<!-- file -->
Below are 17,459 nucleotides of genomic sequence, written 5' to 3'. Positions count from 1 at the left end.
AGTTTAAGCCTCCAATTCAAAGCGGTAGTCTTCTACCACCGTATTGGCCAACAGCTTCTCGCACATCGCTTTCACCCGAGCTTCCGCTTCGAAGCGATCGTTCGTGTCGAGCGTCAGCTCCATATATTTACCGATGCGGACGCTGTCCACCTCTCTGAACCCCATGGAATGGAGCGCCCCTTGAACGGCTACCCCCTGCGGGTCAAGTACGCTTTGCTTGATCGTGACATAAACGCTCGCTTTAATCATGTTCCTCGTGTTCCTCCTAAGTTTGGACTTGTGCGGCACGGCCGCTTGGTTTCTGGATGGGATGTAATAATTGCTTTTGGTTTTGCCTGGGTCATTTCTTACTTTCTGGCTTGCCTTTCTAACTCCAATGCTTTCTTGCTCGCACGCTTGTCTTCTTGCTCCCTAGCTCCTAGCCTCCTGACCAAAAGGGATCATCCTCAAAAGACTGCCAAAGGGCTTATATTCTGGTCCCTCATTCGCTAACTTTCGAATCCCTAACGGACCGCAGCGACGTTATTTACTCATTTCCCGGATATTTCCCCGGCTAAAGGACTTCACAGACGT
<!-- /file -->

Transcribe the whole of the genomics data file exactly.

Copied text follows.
Below are 17,459 nucleotides of genomic sequence, written 5' to 3'. Positions count from 1 at the left end.
AGTTTAAGCCTCCAATTCAAAGCGGTAGTCTTCTACCACCGTATTGGCCAACAGCTTCTCGCACATCGCTTTCACCCGAGCTTCCGCTTCGAAGCGATCGTTCGTGTCGAGCGTCAGCTCCATATATTTACCGATGCGGACGCTGTCCACCTCTCTGAACCCCATGGAATGGAGCGCCCCTTGAACGGCTACCCCCTGCGGGTCAAGTACGCTTTGCTTGATCGTGACATAAACGCTCGCTTTAATCATGTTCCTCGTGTTCCTCCTAAGTTTGGACTTGTGCGGCACGGCCGCTTGGTTTCTGGATGGGATGTAATAATTGCTTTTGGTTTTGCCTGGGTCATTTCTTACTTTCTGGCTTGCCTTTCTAACTCCAATGCTTTCTTGCTCGCACGCTTGTCTTCTTGCTCCCTAGCTCCTAGCCTCCTGACCAAAAGGGATCATCCTCAAAAGACTGCCAAAGGGCTTATATTCTGGTCCCTCATTCGCTAACTTTCGAATCCCTAACGGACCGCAGCGACGTTATTTACTCATTTCCCGGATATTTCCCCGGCTAAAGGACTTCACAGACGT